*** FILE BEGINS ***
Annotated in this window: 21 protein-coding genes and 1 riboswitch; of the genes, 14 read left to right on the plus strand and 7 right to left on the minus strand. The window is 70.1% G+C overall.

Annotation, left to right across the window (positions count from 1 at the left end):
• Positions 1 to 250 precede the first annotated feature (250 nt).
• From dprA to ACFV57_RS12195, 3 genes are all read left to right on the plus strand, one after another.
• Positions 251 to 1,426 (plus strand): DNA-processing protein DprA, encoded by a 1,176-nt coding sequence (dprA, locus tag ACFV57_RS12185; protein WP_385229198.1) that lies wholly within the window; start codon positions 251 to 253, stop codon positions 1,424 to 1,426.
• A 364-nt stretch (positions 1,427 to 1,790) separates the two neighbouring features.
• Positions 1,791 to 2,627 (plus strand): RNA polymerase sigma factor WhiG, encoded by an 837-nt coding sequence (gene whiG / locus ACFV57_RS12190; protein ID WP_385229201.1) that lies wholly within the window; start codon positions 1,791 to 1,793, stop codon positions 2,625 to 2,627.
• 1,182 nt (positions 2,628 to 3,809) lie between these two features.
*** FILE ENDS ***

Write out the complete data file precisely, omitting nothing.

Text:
Annotated in this window: 21 protein-coding genes and 1 riboswitch; of the genes, 14 read left to right on the plus strand and 7 right to left on the minus strand. The window is 70.1% G+C overall.

Annotation, left to right across the window (positions count from 1 at the left end):
• Positions 1 to 250 precede the first annotated feature (250 nt).
• From dprA to ACFV57_RS12195, 3 genes are all read left to right on the plus strand, one after another.
• Positions 251 to 1,426 (plus strand): DNA-processing protein DprA, encoded by a 1,176-nt coding sequence (dprA, locus tag ACFV57_RS12185; protein WP_385229198.1) that lies wholly within the window; start codon positions 251 to 253, stop codon positions 1,424 to 1,426.
• A 364-nt stretch (positions 1,427 to 1,790) separates the two neighbouring features.
• Positions 1,791 to 2,627 (plus strand): RNA polymerase sigma factor WhiG, encoded by an 837-nt coding sequence (gene whiG / locus ACFV57_RS12190; protein ID WP_385229201.1) that lies wholly within the window; start codon positions 1,791 to 1,793, stop codon positions 2,625 to 2,627.
• 1,182 nt (positions 2,628 to 3,809) lie between these two features.